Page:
Ghostwritten medical journal articles - Shorts - Brief Article
An article published in Britain's The Guardian says that "Ghostwriting has become widespread in such areas of medicine as cardiology and psychiatry, where drugs play a major role in treatment. Senior doctors, inevitably very busy, have become willing to 'author' papers written for them by ghostwriters paid by drug companies." In some cases, doctors have written articles from data compiled by drug company employees; the doctors never see the raw data. Authors of these papers receive thousands of dollars to give talks to other doctors at drug company-sponsored events. Most British psychiatrists get about $2,090 plus air fare and hotel accommodations while American psychiatrists received around $3,000. Some are paid as much as $10,000.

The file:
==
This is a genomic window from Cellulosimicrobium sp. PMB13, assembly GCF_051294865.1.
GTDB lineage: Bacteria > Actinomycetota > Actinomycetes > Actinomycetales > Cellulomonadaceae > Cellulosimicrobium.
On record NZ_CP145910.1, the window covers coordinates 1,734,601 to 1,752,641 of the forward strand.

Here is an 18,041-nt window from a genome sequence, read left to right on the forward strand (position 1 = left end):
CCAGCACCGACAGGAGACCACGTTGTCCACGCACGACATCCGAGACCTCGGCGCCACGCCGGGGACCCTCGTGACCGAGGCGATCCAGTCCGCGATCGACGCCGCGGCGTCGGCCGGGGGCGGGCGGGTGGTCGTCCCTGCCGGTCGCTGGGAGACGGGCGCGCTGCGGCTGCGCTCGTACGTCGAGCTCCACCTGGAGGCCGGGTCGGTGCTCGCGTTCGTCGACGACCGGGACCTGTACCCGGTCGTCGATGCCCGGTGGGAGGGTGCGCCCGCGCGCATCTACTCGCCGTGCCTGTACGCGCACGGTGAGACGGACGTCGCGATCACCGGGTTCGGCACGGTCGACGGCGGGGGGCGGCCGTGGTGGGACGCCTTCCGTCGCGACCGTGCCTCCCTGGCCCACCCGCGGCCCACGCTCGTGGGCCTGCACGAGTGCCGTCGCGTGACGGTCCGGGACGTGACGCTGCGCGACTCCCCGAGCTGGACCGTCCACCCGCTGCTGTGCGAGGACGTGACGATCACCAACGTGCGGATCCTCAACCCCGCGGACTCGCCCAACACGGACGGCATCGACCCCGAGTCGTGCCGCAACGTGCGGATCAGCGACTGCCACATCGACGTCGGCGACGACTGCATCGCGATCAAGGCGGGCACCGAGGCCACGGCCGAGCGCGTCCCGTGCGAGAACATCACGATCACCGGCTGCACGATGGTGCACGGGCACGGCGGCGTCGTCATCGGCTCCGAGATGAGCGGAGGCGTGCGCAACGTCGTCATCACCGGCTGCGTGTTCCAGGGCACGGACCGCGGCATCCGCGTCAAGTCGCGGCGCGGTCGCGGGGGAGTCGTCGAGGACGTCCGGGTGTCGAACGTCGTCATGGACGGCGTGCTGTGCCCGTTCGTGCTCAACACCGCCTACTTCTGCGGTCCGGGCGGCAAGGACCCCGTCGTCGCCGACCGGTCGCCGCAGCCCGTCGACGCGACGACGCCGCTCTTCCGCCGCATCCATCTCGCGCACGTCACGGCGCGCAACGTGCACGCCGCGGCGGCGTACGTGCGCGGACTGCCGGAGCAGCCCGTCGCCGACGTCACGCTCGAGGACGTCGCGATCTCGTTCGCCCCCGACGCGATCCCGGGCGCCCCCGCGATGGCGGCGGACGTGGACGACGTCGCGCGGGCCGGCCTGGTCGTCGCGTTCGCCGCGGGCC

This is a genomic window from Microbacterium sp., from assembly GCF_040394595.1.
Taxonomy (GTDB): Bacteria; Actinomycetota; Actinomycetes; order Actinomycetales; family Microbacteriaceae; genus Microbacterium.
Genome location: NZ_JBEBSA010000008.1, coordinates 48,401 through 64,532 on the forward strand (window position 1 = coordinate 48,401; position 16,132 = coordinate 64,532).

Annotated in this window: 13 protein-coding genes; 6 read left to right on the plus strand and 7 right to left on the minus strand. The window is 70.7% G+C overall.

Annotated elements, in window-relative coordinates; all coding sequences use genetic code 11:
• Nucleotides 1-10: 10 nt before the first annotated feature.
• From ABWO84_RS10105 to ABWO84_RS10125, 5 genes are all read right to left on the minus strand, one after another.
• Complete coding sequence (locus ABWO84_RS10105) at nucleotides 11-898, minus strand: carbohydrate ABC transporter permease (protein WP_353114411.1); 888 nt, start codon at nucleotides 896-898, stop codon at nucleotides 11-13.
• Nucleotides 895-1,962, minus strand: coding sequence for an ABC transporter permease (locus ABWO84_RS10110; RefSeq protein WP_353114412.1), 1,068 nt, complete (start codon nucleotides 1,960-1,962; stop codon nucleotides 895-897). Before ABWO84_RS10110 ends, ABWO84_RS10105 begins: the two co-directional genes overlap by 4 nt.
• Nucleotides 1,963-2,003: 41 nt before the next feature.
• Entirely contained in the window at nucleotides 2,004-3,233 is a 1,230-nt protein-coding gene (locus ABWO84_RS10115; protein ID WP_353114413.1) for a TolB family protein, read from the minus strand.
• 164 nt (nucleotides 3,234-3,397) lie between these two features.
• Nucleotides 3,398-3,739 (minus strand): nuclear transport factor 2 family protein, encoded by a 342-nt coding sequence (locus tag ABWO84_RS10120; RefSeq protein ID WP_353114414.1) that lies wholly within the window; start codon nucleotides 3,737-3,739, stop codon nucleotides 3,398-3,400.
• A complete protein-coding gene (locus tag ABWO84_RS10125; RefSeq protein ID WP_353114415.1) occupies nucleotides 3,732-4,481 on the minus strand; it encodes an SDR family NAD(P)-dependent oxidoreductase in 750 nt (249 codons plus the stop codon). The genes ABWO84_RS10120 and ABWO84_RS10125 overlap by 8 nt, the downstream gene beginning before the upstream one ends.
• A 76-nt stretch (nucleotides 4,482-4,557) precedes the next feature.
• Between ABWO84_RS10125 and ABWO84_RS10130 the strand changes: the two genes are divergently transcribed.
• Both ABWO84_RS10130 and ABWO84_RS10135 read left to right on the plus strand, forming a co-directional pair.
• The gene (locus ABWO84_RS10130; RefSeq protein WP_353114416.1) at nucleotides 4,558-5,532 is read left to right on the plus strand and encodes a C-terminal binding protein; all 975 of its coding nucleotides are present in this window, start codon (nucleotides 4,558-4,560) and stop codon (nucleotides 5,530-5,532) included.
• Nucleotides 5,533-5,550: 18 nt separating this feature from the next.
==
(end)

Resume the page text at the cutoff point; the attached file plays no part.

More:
Marcia Angell, former editor of the New England Journal of Medicine, found that finding a research psychiatrist who does not have financial ties to a drug company is very difficult. Government money for medical research began to lessen about the time that Prozac was put on the market. Since then, scientists have turned to pharmaceutical companies for funding. The Guardian quotes Marcia Angell as writing: '"Researchers serve as consultants to companies whose products they are studying, join advisory boards and speakers' bureaus, enter into patent and royalty arrangements... promote drugs and devices at company-sponsored symposiums, and allow themselves to be plied with expensive gifts and trips to luxurious settings...."' Thirteen journals, including NEJM and the Lancet, have denounced the drug companies' practice of limiting researchers' access to raw data from trials that the companies fund. Some journals are thinking about requiring scientists to state, in writing, that they actually wrote the paper they ha ve submitted.
Boseley, Sarah. "Scandal of scientists who take money for papers ghostwritten by drug companies." The Guardian 2002 February 7.